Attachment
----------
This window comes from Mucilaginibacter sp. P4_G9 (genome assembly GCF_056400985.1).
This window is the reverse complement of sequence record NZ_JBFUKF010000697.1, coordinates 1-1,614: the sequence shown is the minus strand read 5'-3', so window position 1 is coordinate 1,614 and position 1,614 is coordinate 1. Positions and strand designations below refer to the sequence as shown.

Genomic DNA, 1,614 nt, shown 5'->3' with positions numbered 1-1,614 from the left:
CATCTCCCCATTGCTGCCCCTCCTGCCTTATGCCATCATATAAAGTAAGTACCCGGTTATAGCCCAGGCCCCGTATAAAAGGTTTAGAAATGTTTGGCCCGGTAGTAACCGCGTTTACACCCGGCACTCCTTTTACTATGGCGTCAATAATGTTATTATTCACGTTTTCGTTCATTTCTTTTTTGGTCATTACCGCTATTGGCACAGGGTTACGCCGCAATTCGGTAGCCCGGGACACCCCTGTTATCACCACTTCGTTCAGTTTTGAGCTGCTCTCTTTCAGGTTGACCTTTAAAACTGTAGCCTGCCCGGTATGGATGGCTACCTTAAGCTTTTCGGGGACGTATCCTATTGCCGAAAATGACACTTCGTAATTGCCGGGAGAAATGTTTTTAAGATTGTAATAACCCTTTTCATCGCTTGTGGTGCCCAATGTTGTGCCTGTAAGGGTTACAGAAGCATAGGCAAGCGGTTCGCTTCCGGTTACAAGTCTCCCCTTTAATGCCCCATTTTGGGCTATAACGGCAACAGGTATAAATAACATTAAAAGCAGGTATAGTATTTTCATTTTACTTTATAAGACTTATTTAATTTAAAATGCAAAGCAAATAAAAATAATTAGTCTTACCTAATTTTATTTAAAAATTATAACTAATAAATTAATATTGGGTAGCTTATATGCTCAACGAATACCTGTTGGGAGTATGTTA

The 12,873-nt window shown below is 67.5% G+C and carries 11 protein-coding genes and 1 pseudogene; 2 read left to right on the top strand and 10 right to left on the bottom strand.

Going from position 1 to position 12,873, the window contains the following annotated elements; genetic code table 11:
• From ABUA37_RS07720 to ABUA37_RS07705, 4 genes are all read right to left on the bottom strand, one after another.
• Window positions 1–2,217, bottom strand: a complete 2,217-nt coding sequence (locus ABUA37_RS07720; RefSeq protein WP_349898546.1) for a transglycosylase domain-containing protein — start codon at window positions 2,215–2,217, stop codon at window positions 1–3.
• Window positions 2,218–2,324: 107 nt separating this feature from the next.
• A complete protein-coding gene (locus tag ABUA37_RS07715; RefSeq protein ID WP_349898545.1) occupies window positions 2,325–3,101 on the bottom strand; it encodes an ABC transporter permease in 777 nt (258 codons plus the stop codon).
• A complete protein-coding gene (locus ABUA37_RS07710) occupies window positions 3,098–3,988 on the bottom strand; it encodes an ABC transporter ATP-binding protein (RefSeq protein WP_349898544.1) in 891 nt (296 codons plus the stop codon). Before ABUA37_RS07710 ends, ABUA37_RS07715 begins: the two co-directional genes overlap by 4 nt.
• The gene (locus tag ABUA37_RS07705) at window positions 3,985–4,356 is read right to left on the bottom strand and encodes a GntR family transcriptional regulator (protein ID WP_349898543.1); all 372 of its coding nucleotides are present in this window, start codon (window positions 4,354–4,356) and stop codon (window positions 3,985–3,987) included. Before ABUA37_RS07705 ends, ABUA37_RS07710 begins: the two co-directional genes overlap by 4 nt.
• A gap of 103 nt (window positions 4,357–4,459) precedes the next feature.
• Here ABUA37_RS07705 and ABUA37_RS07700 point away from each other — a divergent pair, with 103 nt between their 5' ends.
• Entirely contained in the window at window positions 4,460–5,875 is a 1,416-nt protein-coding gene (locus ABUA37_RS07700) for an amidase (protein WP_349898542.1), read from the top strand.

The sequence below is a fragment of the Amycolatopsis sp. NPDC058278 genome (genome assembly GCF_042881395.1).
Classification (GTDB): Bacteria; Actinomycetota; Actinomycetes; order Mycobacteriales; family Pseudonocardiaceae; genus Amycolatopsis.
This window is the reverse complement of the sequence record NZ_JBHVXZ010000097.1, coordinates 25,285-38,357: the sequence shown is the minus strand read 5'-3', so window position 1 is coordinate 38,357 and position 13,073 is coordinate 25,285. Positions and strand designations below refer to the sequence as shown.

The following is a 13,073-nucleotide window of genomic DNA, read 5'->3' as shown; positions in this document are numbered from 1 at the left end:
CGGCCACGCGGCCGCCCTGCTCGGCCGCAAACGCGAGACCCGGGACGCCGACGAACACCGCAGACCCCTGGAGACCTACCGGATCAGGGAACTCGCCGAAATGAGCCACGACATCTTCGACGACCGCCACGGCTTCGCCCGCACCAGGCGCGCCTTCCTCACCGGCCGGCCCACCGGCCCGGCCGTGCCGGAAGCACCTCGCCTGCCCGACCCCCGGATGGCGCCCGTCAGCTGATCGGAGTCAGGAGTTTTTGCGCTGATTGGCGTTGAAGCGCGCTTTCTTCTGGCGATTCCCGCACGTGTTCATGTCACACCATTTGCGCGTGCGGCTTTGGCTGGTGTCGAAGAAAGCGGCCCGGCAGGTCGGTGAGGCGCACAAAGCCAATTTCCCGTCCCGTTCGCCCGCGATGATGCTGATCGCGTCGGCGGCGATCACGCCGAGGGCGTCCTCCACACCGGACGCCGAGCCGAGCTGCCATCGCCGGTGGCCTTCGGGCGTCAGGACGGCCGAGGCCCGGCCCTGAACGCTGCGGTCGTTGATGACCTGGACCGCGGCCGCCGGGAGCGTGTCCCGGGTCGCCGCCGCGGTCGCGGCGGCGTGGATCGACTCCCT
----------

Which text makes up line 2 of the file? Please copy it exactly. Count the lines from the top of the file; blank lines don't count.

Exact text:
This window is the reverse complement of sequence record NZ_JBFUKF010000697.1, coordinates 1-1,614: the sequence shown is the minus strand read 5'-3', so window position 1 is coordinate 1,614 and position 1,614 is coordinate 1. Positions and strand designations below refer to the sequence as shown.